Fed up with ticks on dogs, and want to know how to get rid of ticks on dogs for good? Keeping dogs out of grasses and woods would, of course, help reduce their exposure to ticks. But it’s not very realistic to keep dogs inside all through tick season. Dogs love hiking, they love the woods and, not surpisingly, might pick up a tick or two on the way. Luckily, tick bites on dogs can be prevented through regular use of tick control for dog products, like the following:
Tick spray kills ticks quickly and provides some short-term protection. You can use a spray if you’re planning on spending time out in wooded areas with your dog. Be careful when using it around your dog’s face, and do not use it on or around any other animals in the home. Tick sprays often contain Permethrin (meant for dogs only) or Pyrethrin. You don’t have to soak your dog with the stuff, but be sure to spray all over so everything’s covered. Follow your vet’s advice and the manufacturer’s directions on how often to spray.
Bathing your dog with a shampoo that contains medicated ingredients will generally kill ticks on contact. This can be a low-cost way of protecting your dog during peak tick season. You will need to repeat the process about every two weeks, as its effects tend to wear off. To properly use a flea & tick shampoo, be sure to work the shampoo in over your dog’s entire body. Then, leave it on for at least 10 minutes before you rinse it off. Again, remember to protect your dog’s face – especially the eyes and ears.
Powders are generally easy to apply, but can create a mess. If your dog has asthma, powders may not be the best choice, since your dog might inhale some of it.
Collars that repel ticks are easy to use, though they are mainly useful for protecting the neck and head from ticks. The tick collar needs to make contact with your dog’s skin in order to transfer the chemicals onto the dog’s fur and skin. Ask your vet before putting a tick collar on your dog. If you go for this option, make sure there’s just enough room to fit two fingers under your dog’s collar. Cut off any excess length of collar to prevent your dog from chewing on it. Check the package for information to see how long it offers protection, and know that many tick collars become less effective when they get wet. Watch carefully for any irritation under the collar. In case you see signs of irritation, you may need to use a different product.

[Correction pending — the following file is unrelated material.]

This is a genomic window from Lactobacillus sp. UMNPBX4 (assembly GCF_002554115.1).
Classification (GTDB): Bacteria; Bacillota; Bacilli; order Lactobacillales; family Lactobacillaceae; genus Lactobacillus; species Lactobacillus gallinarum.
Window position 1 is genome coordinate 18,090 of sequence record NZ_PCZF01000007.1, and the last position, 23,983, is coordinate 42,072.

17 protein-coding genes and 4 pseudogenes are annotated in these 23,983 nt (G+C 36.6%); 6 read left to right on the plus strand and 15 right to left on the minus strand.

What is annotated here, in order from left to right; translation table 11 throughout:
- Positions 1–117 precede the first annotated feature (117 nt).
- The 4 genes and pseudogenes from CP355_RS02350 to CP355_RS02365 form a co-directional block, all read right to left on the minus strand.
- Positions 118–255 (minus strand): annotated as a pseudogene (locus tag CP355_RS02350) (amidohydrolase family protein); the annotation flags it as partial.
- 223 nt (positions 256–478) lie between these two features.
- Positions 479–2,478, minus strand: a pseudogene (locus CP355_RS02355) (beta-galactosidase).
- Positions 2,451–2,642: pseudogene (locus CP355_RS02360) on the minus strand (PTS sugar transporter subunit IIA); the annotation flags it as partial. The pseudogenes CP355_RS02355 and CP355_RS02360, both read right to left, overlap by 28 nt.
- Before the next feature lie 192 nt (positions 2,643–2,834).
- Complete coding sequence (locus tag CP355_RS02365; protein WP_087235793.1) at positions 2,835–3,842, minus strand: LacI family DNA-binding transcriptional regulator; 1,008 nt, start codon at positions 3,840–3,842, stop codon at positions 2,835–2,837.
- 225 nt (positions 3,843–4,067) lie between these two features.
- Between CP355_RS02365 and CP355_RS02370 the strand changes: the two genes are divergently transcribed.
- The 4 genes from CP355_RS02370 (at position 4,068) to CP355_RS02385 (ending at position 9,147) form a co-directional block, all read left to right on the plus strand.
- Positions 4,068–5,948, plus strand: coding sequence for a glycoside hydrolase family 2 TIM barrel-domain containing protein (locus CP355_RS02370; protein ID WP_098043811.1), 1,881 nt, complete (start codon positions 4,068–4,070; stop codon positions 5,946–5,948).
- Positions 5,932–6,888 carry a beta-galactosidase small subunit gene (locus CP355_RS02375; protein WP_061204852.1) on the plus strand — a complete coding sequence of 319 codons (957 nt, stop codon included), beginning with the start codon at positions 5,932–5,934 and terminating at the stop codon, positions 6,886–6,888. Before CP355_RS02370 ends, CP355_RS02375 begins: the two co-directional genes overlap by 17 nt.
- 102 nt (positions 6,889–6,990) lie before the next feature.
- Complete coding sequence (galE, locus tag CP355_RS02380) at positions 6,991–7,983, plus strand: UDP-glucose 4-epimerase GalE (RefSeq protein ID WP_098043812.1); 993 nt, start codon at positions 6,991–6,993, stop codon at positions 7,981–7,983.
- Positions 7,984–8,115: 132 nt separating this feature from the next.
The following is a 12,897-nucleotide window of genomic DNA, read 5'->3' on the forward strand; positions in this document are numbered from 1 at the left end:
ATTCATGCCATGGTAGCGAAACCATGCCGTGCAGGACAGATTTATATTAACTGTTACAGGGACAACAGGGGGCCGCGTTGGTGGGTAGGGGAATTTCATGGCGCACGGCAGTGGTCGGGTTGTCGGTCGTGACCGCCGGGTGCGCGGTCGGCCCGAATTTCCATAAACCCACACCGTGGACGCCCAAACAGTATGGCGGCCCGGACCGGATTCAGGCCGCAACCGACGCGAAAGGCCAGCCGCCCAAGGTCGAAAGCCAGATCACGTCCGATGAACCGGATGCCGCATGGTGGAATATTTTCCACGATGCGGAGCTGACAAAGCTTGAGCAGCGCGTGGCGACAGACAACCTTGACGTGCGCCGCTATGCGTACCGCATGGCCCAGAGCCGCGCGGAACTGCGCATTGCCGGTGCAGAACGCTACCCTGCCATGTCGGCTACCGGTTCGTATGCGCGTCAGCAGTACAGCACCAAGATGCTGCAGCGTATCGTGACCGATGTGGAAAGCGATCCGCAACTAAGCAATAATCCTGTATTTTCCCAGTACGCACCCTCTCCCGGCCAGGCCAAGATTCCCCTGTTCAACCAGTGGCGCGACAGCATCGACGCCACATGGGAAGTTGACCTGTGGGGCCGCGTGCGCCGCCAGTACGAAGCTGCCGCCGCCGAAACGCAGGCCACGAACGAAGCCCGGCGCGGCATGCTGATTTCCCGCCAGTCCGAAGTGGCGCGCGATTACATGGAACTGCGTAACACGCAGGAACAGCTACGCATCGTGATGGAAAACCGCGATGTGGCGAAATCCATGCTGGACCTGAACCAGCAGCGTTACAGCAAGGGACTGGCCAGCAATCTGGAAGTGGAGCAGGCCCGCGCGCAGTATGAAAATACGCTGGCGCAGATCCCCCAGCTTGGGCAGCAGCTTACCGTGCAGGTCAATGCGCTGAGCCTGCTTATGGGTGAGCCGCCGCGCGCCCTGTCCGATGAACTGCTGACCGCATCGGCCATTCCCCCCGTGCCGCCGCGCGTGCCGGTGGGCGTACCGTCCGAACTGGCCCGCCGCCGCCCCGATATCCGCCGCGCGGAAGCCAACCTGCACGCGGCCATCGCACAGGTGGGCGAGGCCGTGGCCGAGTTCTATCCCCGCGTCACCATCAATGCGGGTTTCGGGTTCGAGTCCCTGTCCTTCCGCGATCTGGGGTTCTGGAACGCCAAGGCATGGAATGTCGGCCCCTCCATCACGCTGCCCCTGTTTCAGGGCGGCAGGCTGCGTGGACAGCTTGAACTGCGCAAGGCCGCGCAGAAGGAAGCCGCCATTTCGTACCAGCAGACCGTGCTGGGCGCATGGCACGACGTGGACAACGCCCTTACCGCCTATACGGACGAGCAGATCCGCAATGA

Keep your dog out of harm’s way with Tractive GPS
One way to help prevent tick bites on dogs is follow your dog’s adventures with a GPS dog tracker. If you let your dog roam freely on your property, or if you’re worried about them escaping, you can always know where they are with Tractive GPS.
You can also get proactive with a Virtual Fence. This feature normally alerts you in case your dog wanders too far from home, but can also let you know if they step out of a tick-free space and into a danger zone. That way, you know in case you need to search for and remove any ticks when they’re back.
Conclusion: tick control for dogs
It’s the perfect time for walking in the woods and other outdoor activities. However, warm weather also means more ticks, which can lead to the transmission of tick-borne diseases via tick bites on dogs. That’s why we recommend you to:
- Always search your dog for ticks after you’ve been in a grassy or forested area in the warm months.
- Use tweezers to remove a tick on your dog – make sure to get the whole thing out, and do it as soon as possible.
- Monitor your dog and take them to the vet in case they get sick from a tick bite.
- Use one of the tick control methods mentioned above for long-term tick prevention for dogs.
- See if your dog has ventured into tick territory with a GPS dog tracker.
For even more tips on tick control for dogs, check out the video below: